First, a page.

Thoughts on the Spring Framework

One of my goals for the year was to learn more about the Spring Framework, a layered set of modules that intend to make enterprise Java development easier.

In September, I took a class on Spring. Last month, I put together a presentation to share what I learned with my colleagues.

The bootcamp
I attended the Core Spring bootcamp in New York City. If you’re looking to learn about Spring in a classroom environment, there is perhaps no better source than Interface21‘s consultants as they are the company behind the project.

The course materials were solid and the class revolved around a real-world application scenario. For each segment presented, corresponding before and after projects for the lab were available in a workspace used by the free, Eclipse-based Spring IDE that was distributed to the class.

A copy of Pro Spring was included with tuition, but I’ve found the newer Spring in Action, second edition a better read. The instructors also noted that the older Pro Spring book had information on AOP and transactions that weren’t up to speed with the latest 2.x versions of Spring.

As you would expect from a technology that in practice killed EJBs, the Spring bootcamp focuses on middle-tier applications. However, there was good coverage of Spring MVC, which I hope to a adopt for a new project built on WebSphere 6.1 and J2SE 5.0.

Like Baldwin home from Paris
Some time after the course I had the opportunity to present an overview of the Spring Framework to my department. The audience consisted of developers as well as project managers and other non-technical types, so the goal was to keep the presentation accessible as well as sufficiently informative.

To sum up the philosophy of Spring in a nutshell, I hit on three characteristics with real world parallels. I hope they went over well, and I think some of the other learning materials out there would benefit from a similar approach. It seems the ideas behind Spring could be conveyed easier than they often are (another reason I like Spring in Action).

  • Inversion of Control / Dependency Injection
    Give code what it needs, don’t make it ask
    Does your car buy its own gas? Should it have its own credit card? Or use yours?
  • Interchangeability through Interfaces
    Keep things “black box” enough that you can swap individual pieces out when you need to
    Your twenty year old lamp can take either a traditional incandescent light bulb or a new compact fluorescent light bulb which provides a 75% more efficient way to do the same thing in the same standard socket.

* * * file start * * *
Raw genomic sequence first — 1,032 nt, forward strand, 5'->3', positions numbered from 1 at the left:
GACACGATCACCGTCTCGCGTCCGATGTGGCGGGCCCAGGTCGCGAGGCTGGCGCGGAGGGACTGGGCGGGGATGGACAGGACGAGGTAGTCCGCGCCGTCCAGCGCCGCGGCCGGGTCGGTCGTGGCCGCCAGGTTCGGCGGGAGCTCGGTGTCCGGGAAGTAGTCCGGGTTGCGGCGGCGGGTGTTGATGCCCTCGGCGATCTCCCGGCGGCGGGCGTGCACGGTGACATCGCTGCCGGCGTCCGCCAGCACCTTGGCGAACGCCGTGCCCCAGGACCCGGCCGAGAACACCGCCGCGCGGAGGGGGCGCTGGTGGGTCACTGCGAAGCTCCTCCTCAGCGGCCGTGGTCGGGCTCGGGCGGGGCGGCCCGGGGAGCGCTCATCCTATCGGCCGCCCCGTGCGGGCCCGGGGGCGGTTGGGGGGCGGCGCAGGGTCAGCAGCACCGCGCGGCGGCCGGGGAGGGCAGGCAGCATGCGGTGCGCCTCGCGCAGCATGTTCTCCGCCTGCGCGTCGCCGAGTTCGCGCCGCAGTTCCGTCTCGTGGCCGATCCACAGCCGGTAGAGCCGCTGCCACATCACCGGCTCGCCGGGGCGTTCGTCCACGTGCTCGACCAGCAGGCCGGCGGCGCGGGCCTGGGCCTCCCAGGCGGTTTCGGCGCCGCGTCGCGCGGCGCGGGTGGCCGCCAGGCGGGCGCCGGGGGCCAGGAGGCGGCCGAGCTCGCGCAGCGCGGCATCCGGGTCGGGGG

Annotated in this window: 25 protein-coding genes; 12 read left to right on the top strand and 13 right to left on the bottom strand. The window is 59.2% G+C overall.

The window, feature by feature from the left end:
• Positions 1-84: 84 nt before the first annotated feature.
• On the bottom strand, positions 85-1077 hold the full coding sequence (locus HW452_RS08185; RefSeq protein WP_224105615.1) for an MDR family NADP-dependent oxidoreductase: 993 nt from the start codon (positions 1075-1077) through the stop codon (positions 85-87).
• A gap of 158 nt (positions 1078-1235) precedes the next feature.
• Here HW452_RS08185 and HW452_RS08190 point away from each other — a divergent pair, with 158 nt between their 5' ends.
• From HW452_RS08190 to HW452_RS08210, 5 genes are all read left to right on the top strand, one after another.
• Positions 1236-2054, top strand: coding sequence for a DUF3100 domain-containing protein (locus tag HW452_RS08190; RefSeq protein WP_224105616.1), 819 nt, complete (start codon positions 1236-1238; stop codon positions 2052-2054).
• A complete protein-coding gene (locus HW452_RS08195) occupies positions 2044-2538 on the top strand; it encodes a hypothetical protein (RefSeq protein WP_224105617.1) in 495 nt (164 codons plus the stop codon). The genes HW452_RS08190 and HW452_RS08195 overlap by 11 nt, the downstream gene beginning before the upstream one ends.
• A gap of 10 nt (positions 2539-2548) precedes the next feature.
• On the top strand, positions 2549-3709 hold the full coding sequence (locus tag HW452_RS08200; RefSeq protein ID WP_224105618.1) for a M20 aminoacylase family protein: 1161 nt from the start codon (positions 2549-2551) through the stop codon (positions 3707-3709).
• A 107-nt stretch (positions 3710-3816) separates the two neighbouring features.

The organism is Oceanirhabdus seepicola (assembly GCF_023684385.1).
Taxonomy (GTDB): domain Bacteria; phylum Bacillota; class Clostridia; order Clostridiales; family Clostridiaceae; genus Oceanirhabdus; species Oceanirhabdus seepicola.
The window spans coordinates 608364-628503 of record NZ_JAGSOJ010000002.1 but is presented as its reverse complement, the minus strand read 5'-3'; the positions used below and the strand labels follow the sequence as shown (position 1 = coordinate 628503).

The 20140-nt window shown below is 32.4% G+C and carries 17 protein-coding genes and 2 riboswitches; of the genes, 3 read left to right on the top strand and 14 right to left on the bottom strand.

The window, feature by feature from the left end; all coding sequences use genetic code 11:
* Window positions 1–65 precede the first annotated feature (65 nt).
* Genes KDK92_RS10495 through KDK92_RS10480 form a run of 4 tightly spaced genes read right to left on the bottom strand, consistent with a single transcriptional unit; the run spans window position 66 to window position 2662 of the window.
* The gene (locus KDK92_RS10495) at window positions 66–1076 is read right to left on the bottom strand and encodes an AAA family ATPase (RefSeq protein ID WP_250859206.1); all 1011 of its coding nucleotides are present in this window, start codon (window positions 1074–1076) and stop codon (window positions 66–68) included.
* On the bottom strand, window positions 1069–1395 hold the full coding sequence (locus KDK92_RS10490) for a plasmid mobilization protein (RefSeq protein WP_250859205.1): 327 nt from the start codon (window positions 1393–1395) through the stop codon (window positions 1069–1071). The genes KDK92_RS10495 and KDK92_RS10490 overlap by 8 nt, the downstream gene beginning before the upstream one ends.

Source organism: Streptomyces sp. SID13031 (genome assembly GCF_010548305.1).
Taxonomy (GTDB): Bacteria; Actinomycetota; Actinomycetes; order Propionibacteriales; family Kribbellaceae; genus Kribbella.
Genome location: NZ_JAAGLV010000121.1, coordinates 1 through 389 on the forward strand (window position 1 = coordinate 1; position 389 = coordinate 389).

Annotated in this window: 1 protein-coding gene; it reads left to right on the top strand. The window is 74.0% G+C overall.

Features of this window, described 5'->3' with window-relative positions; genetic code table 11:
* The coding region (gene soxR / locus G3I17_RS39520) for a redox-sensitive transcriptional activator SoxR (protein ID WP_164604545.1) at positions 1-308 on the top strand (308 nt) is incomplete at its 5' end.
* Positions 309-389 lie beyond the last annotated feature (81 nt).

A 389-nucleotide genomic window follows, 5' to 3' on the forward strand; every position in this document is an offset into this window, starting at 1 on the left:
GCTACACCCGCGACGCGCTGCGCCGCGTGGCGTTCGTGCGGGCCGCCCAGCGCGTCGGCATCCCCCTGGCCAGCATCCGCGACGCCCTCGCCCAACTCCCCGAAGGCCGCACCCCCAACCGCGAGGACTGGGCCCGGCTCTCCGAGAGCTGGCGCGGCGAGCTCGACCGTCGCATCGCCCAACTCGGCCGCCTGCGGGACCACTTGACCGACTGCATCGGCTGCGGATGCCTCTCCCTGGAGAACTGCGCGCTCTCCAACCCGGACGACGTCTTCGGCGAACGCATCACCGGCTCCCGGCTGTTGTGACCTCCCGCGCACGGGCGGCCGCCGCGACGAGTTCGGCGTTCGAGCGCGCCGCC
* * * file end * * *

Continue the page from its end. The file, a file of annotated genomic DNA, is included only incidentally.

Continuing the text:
• Aspect Oriented Programming
    Terrible name and difficult vocabulary for an easy-to-grasp concept
    Consolidate logging and access control code, don’t repeat it all over the place
    Imagine an assistant tracking your billable hours to several projects during the day for you while you focus on your real job.

Silly middle-tier guys, or, what’s with that goofy .htm extension?
I have one outstanding gripe about Spring. Spring MVC in particular. I let it slide in the class, but since the foolishness is repeated in other materials for learning Spring I felt I had to speak my mind.

In a lot of examples for configuration of the Spring MVC DispatcherServlet, folks will tell you that “.htm” is the preferred convention for the mapping requests to the front controller.

The argument goes that we should trick the search engines into thinking this is static HTML content and besides, the mapping reflects that even though the page is dynamic, it is indeed rendered in HTML. Furthermore, the “.do” convention from Struts is pure tomfoolery.

This is dogsqueeze.

I take exception with all those arguments. In fact, I’d go as far as to say the “.htm” extension for dynamic content is actually harmful:

  • Most developers deploy Java Web applications to an application server which is not also the front-end Web server. Application servers, such as WebSphere, are configured to serve only dynamic content, such as servlets and JSPs. The HTTP server, such as Apache, serves the static files such as HTML documents, stylesheets and images.

    What if you really did have a static file with a “.htm” extension deployed by one of your Web developers? Do you want to see her go bonkers when she can’t figure out why her file is not being found because you decided to map that extension to your servlet? WTF?

  • Do you really want to make the impression that you’re hosting your Fortune 500 or high volume e-commerce site on MS-DOS?
  • The “search-engine friendly” argument for the “.htm” extension goes out the window when you start using query string parameters anyway.
  • You’ve introduced goofiness at the cost of elegance, another tenet core to Spring. Sigh.

But honestly, if you’re going to go through with it anyway, just add the damn extra “l”, filename limitations (virtual as they may be) are a thing of the past.